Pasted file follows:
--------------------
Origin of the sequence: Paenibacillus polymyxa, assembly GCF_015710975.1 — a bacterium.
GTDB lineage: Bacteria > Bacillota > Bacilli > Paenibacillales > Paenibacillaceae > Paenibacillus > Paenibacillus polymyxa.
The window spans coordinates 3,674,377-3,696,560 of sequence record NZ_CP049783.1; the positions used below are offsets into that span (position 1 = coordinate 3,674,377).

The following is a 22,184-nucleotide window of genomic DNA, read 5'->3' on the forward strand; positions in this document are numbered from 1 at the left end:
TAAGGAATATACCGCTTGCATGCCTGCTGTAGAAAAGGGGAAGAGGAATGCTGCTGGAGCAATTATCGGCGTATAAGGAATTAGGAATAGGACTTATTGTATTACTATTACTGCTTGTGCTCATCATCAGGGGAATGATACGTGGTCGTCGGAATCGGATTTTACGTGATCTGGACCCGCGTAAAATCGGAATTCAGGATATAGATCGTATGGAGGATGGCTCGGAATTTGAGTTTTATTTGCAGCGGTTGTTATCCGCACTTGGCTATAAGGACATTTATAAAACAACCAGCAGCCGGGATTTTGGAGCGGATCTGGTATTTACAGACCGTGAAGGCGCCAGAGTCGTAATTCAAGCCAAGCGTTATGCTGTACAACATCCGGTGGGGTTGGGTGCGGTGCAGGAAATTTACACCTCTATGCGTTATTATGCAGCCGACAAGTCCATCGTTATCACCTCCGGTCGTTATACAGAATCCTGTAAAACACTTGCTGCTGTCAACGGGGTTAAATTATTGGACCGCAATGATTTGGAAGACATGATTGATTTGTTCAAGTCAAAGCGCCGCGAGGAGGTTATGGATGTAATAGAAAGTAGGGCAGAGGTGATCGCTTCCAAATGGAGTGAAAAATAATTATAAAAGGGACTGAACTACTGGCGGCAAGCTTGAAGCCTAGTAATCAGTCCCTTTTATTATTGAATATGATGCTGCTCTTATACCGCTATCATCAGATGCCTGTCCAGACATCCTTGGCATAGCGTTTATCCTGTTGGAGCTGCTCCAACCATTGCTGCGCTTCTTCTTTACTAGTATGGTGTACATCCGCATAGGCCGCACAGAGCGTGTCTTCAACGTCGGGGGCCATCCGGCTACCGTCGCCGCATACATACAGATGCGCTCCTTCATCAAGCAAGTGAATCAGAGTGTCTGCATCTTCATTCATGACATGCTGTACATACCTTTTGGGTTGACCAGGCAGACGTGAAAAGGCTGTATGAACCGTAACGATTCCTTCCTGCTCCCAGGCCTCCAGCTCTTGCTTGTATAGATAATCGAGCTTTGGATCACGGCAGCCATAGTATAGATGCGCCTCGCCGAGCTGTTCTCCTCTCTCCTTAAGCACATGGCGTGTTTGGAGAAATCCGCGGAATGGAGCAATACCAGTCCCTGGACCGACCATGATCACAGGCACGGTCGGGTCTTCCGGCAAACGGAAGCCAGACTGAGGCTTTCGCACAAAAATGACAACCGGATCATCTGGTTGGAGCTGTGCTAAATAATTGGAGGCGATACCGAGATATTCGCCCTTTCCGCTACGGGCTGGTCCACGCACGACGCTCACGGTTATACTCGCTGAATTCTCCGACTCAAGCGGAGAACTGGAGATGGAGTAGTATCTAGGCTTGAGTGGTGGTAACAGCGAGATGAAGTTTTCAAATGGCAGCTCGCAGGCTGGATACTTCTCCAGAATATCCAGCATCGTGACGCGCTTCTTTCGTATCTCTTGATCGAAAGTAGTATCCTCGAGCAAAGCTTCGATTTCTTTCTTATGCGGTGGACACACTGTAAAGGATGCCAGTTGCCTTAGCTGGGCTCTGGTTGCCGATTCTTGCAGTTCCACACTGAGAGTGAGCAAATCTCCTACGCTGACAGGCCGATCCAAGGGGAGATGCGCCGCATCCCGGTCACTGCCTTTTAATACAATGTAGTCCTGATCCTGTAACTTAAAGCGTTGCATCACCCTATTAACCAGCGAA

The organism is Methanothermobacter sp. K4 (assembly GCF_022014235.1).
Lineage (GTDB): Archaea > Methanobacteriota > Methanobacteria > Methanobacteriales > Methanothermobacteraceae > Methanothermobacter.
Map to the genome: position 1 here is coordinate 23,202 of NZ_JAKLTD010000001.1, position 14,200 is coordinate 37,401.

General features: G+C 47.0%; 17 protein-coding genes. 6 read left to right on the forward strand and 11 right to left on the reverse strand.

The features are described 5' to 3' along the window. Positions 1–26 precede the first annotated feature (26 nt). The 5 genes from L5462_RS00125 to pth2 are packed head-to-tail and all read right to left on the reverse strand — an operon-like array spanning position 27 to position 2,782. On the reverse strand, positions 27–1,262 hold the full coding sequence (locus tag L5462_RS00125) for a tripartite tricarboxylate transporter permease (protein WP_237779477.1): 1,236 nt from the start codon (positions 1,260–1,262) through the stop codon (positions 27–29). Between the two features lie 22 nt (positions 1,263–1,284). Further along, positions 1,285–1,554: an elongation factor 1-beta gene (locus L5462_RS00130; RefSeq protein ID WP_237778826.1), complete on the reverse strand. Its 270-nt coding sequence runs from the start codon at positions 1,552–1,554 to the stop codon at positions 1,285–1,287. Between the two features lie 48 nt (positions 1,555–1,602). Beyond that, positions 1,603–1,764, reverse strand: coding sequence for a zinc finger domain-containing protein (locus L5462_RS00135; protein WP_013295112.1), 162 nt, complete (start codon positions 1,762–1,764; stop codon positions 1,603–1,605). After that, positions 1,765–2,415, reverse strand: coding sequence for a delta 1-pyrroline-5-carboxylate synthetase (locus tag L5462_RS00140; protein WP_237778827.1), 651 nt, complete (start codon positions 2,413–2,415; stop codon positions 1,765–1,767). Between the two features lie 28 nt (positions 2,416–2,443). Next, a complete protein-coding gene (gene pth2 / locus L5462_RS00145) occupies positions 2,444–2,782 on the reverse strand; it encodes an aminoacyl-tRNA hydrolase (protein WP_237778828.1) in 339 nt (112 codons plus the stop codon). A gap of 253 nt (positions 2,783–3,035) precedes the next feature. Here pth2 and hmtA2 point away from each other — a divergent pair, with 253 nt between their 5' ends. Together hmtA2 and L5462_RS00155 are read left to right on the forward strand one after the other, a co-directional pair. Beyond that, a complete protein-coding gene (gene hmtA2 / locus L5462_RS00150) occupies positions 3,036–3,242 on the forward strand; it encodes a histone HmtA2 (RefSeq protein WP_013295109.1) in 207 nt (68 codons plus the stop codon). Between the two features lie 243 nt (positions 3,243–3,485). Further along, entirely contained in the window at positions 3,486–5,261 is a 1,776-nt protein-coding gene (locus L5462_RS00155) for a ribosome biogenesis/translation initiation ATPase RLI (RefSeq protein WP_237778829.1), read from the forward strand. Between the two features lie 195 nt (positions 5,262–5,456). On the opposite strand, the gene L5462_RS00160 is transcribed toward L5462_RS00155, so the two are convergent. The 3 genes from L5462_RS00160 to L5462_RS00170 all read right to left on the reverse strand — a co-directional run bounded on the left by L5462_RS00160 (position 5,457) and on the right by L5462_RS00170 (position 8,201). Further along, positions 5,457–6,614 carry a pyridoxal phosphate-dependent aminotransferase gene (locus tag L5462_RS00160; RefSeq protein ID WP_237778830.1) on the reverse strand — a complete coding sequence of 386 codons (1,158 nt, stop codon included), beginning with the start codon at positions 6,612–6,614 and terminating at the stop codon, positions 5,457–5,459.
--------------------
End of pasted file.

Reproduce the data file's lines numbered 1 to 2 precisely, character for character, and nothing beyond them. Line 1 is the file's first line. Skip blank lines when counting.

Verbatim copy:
Origin of the sequence: Paenibacillus polymyxa, assembly GCF_015710975.1 — a bacterium.
GTDB lineage: Bacteria > Bacillota > Bacilli > Paenibacillales > Paenibacillaceae > Paenibacillus > Paenibacillus polymyxa.